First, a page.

Turkey’s president Recep Tayyip Erdogan has attacked an “ugly” decision by US prosecutors to file criminal charges against a Turkish state-owned bank as he warned that he would not be cowed by threats over his contentious incursion into Syria.
Speaking ahead of the arrival of Mike Pence, the US vice-president, in Ankara for talks aimed at halting the military operation, Mr Erdogan questioned the timing of the announcement by New York prosecutors that Halkbank would face six counts of bank fraud and conspiracy to evade US sanctions. “It had seemed like this issue was closed,” he told reporters. “Now, by opening it again, southern New York prosecutors have unfortunately taken an unlawful, ugly step.”
Mr Pence’s visit comes amid mounting tensions between the two countries over the Turkish decision to launch an offensive against Kurdish militias that Ankara views as terrorists but Washington sees as key allies in the battle against Isis jihadis in the region.
Donald Trump, the US president, appeared to give the green light for the operation when he announced last week that he would pull US troops in the region out of harm’s way. But, facing a harsh backlash at home and abroad, he has sought to limit the Turkish offensive.
On Monday, as the US imposed sanctions on Turkey, Mr Trump warned that he would “aggressively use economic sanctions to target those who enable, facilitate and finance . . . heinous acts in Syria”.
Although the measures were milder than many had expected, Mr Trump said he was “fully prepared to swiftly destroy Turkey’s economy” if the country’s leaders continued on their “dangerous and destructive path” in Syria.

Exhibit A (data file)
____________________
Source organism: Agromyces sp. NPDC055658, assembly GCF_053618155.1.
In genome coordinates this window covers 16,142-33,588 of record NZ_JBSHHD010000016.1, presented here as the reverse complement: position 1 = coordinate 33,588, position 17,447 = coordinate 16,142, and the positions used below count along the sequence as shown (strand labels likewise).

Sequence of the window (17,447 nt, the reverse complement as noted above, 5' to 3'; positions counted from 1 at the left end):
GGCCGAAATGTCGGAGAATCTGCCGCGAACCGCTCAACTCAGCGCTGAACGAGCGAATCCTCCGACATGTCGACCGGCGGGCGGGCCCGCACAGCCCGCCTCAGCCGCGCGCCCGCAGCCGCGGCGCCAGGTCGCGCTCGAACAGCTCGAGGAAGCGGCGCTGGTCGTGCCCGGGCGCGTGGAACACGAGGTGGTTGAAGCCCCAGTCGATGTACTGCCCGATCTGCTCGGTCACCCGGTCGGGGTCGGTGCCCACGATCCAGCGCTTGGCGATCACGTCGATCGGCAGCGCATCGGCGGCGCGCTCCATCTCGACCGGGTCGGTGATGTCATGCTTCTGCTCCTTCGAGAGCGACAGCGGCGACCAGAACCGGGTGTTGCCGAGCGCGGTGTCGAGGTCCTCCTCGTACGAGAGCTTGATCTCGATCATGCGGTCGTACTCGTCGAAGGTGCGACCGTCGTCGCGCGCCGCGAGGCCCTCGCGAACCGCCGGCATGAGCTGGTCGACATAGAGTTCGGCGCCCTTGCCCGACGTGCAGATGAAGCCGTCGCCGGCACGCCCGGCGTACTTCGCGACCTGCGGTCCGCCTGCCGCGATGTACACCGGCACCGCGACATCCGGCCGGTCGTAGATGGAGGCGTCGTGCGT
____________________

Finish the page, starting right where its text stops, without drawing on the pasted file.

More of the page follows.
The Southern District of New York, which announced the prosecution against Halkbank — one of Turkey’s biggest lenders — is renowned for its independence. But the timing of the charges against it will be viewed with deep suspicion in Ankara.
Halkbank said in a statement that the charges were filed as part of the Trump administration’s sanctions package in response to Turkey’s military incursion, which the bank said had been “heroically launched by the Turkish Army to secure our borders and establish peace in the region”.
Mr Pence’s delegation to Ankara — which includes Mike Pompeo, secretary of state, and Robert O’Brien, the new White House national security adviser — will use meetings with their Turkish counterparts to push for an agreement to halt the Turkish offensive, his office said prior to the visit.
But Mr Erdogan warned that he had no interest in a ceasefire in Syria, adding that Turkey was “not looking for mediation for that”.
He vowed that Turkey would push on with his goal to remove all “terrorists” from a 32km deep and 480km stretch that runs from the town of Manbij, west of the Euphrates river, to the Iraqi border. “When we’ve done that, our operation will be complete,” he said.
He warned that economic threats against Turkey would not succeed, invoking the story of the Ottoman triumph against Allied powers at the battle of Gallipoli. “We are the grandchildren of those at Canakkale [Gallipoli] who were so poor that they shared one cup of soup. We are the grandchildren of those who wrote that legend.”
There was confusion over whether or not the Turkish president would meet Mr Pence in Ankara on Thursday, or whether he would rebuff the US vice-president. Sky News published a clip in which Mr Erdogan appeared to refuse a meeting, saying: “They [the delegation] will meet with their counterparts. When Trump comes I will meet with him.”
However, a few minutes earlier, Mr Erdogan had told Turkish reporters that he would meet Mr Pence and Mr Pompeo.
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